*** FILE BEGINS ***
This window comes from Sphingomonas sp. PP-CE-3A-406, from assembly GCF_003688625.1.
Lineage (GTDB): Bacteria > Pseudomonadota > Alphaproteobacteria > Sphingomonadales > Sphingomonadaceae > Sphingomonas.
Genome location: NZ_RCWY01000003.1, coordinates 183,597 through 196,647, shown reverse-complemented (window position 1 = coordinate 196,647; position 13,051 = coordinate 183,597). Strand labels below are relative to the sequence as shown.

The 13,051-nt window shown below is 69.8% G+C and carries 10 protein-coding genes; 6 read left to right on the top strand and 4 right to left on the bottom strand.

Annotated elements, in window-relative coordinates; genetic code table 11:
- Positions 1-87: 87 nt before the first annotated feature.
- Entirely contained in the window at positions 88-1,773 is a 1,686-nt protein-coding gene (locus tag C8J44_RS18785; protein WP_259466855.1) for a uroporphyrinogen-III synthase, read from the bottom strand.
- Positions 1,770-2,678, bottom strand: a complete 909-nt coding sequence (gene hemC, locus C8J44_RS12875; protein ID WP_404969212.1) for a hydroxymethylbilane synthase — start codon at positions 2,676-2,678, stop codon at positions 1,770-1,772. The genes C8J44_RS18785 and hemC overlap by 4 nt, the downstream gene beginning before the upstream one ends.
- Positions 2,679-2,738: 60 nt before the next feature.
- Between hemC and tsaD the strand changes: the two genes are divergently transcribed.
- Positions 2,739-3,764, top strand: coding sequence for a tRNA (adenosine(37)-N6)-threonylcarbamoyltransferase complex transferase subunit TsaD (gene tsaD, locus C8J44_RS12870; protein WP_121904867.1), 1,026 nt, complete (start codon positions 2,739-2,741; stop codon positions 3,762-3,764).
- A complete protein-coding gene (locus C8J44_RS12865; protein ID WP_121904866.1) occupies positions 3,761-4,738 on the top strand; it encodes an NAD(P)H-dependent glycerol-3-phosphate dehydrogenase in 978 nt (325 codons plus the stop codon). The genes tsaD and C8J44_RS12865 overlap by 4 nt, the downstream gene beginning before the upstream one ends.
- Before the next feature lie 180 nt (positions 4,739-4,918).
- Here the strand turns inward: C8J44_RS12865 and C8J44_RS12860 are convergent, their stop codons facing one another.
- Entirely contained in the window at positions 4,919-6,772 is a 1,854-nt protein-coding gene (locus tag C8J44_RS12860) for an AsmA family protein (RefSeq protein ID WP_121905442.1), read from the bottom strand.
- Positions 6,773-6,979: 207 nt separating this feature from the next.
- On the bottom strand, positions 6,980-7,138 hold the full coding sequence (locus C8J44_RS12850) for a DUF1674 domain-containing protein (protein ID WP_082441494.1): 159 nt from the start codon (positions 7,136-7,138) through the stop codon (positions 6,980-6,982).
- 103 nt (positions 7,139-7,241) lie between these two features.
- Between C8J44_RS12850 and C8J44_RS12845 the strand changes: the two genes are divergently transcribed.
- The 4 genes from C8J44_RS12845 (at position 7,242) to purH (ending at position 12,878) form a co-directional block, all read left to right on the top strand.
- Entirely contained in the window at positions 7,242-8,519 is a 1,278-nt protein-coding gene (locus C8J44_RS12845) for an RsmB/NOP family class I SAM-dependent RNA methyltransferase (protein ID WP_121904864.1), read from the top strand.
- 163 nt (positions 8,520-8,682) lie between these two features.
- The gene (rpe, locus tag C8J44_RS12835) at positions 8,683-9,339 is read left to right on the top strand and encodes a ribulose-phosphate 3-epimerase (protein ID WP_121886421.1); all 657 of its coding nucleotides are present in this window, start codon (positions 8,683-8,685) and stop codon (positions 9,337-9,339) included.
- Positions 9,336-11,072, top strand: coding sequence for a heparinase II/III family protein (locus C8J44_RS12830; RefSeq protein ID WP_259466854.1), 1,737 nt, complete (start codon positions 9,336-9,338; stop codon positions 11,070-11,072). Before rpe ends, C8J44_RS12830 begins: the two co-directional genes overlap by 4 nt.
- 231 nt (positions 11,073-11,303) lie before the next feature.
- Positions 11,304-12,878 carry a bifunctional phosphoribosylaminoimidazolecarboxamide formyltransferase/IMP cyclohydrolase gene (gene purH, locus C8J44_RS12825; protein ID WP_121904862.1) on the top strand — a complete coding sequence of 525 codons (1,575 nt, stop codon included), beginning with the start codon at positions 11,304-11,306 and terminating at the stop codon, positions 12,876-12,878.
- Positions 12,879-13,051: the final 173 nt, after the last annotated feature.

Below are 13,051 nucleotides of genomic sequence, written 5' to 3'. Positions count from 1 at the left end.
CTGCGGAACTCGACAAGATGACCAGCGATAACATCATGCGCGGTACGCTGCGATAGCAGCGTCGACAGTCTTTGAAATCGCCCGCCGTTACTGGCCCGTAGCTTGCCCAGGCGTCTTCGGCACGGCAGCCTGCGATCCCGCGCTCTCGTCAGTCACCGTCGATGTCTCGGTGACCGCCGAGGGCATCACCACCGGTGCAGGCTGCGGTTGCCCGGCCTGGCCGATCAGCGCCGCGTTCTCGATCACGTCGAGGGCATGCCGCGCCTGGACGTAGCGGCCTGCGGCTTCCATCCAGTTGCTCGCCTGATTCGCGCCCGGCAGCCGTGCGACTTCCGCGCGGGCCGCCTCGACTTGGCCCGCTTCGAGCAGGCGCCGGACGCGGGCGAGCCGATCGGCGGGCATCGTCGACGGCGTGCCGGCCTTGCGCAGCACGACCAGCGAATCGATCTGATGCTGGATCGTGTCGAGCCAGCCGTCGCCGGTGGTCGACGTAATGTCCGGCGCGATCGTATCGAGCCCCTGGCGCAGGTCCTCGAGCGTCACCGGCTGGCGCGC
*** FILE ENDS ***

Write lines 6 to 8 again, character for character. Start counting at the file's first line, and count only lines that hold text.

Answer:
- Positions 1-87: 87 nt before the first annotated feature.
- Entirely contained in the window at positions 88-1,773 is a 1,686-nt protein-coding gene (locus tag C8J44_RS18785; protein WP_259466855.1) for a uroporphyrinogen-III synthase, read from the bottom strand.
- Positions 1,770-2,678, bottom strand: a complete 909-nt coding sequence (gene hemC, locus C8J44_RS12875; protein ID WP_404969212.1) for a hydroxymethylbilane synthase — start codon at positions 2,676-2,678, stop codon at positions 1,770-1,772. The genes C8J44_RS18785 and hemC overlap by 4 nt, the downstream gene beginning before the upstream one ends.